Forrester: Lack of Data Literacy Undermines
March 16, 2022
has explored the role data skills play in
driving business outcomes. The study, titled
'Building Data Literacy: The Key To Better
Decisions, Greater Productivity, And
Data-Driven Organizations', found that
despite increasing demand for data skills,
insufficient training and investments are
leaving business leaders with a false sense
For the global study, Forrester surveyed
more than 2,000 executives, decision-makers
and individual contributors in 10 countries,
all working at global companies with 500+
Data skills are increasingly vital, yet
Survey respondents agree, data and analytics
are mission-critical to thriving in
decisions, seeing opportunities and
navigating change. As businesses embrace a
digital first environment, data literacy
becomes increasingly crucial.
"Data offers a key competitive advantage.
Business success depends on training and
enabling everyone across an organization to
use data to make better decisions. To unlock
the power of data, businesses must invest in
their most essential resource — their people
— by providing opportunities for data
training and development beyond traditional
data-focused roles," said Mark Nelson,
President & CEO, Tableau.
Today, 82 percent of decision-makers
surveyed expect basic data literacy from
employees in every department — including
product, IT, HR and operations. And
expectations are only increasing. By 2025,
close to 70 percent of employees are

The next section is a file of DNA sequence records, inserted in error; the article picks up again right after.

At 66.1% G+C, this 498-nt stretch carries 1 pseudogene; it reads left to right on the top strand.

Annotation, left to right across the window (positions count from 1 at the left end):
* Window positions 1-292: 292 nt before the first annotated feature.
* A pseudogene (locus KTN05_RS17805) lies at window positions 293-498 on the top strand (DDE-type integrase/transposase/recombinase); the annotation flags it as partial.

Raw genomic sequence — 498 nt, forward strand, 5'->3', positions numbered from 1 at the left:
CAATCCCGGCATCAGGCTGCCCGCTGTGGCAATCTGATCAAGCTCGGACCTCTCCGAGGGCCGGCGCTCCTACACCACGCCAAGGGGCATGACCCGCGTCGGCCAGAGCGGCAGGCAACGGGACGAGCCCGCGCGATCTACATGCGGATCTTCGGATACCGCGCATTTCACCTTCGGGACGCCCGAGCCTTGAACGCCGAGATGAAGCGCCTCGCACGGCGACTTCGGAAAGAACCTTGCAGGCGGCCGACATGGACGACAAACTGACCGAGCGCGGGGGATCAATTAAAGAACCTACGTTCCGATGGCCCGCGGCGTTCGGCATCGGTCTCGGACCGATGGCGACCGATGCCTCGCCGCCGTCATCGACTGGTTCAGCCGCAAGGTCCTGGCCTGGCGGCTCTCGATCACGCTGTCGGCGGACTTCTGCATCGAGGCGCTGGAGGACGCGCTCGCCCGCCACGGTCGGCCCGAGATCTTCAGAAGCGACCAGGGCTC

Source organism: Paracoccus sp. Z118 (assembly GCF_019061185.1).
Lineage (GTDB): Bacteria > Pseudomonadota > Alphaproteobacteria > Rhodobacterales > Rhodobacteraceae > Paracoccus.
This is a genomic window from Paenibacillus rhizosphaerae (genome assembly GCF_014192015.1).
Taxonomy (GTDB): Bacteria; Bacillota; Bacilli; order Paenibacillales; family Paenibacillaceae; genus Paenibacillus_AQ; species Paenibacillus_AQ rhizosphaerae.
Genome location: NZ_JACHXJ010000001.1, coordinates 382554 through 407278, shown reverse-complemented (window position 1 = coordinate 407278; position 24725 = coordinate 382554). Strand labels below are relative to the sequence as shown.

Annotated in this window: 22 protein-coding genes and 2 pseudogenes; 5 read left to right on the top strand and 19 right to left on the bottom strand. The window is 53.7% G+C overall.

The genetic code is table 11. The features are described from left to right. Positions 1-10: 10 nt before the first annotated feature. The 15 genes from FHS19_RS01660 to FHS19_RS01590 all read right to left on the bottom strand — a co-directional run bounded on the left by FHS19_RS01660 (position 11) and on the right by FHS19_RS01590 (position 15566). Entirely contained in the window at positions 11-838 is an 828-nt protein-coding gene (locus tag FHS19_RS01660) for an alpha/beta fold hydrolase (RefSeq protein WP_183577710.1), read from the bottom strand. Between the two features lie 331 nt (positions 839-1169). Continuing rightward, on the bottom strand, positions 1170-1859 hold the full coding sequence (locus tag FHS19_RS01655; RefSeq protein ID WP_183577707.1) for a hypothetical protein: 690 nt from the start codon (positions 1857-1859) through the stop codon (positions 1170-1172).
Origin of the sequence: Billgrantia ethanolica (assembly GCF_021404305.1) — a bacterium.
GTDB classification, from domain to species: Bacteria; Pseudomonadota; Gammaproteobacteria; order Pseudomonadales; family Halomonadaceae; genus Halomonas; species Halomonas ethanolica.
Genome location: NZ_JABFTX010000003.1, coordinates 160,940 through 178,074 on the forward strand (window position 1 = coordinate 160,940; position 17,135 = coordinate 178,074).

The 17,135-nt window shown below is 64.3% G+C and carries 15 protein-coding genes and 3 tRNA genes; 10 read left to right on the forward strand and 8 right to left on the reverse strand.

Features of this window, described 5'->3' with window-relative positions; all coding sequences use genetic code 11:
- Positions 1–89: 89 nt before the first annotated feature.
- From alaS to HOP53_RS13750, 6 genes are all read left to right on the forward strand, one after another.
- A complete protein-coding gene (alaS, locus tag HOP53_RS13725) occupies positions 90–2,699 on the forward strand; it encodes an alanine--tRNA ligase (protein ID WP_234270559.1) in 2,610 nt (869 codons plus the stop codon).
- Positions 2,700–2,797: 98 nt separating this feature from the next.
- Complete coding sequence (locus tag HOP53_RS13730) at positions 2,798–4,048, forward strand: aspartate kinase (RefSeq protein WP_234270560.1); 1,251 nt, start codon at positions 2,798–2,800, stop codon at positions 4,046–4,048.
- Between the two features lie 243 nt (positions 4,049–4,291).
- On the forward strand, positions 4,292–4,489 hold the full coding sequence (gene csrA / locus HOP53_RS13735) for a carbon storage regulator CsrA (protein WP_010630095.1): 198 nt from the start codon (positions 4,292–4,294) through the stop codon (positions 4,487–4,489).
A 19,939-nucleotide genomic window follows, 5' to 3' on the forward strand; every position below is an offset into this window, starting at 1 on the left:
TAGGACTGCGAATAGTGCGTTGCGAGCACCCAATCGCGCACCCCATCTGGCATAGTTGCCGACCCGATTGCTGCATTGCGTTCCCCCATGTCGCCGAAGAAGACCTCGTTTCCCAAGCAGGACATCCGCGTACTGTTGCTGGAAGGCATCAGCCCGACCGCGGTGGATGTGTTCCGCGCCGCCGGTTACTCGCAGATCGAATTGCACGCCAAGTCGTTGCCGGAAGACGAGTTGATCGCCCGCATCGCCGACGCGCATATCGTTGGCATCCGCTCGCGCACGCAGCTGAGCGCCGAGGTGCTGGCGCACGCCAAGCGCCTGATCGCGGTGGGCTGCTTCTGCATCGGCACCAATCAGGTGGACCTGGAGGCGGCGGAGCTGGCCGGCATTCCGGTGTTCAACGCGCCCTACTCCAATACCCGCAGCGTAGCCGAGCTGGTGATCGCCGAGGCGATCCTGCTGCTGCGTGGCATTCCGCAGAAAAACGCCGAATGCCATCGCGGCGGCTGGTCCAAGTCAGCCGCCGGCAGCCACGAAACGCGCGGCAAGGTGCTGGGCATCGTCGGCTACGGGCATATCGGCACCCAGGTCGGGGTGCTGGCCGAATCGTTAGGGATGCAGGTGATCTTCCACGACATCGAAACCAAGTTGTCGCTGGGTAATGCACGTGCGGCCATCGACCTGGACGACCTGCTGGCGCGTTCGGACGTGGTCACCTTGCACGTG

expected to use data heavily in their job,
up from 40 percent in 2018.
While business leaders and employees agree
that data skills are increasingly essential
to understand and act on the vast amounts of
data their organizations produce, that
awareness doesn't translate to investments
in data skilling.
In fact, nearly three-quarters of
decision-makers believe employees should
improve their own data skills through
ad-hoc, on-the-job knowledge, usually from
coworkers or trial-and-error. Only 39
percent of organizations make data training
available to all employees, with the onus to
train people usually falling to department
heads or team levels.
While the global data literacy skills gap is
clear, so is the opportunity
The disconnect between decision-makers'
beliefs and the reality employees face may
result in steep costs for businesses, but
also presents an unprecedented opportunity.
As companies rapidly transition to
digital-first models, the need for informed
insights will only intensify. Data
literacy—people's ability to understand and
work with data to the appropriate degree—can
be a stepping stone or stumbling block to
building a data-driven organization.
"We've seen a 96-fold return on our data
investments. Data culture is more of a
journey than a destination. Celebrate your
wins along the way but always look to
improve. Data's value is the existential:
the existence of your business," said Clive
Benford, Data Officer Director, Jaguar Land
Rover. "If you don't become a data-driven
business, I don't think you'll be here in 20
years. The long-term value is existence."
small training investments boost business
performance, employee retention and
Forrester found that upskilling initiatives,
formal and informal, produce clear benefits
for employees and businesses alike including
improved performance, customer and employee
satisfaction and employee retention.
Across the board, employers highly value
data-skilled employees — viewing them as
making better and faster decisions while
being more productive and innovative.
Employees agree: 83 percent believe they
make better decisions and 82 percent make
faster decisions when they use data.
Nearly 80 percent of employees surveyed say
they're more likely to stay at a company
that sufficiently trains them with the data
skills they need.
About the study
For this study, Forrester surveyed more than
2,000 executives, decision-makers and
individual contributors in ten countries
including Australia, Brazil, Canada, France,
Germany, Japan, Mexico, Singapore, the
United Kingdom and the United States.
Respondents work at global companies with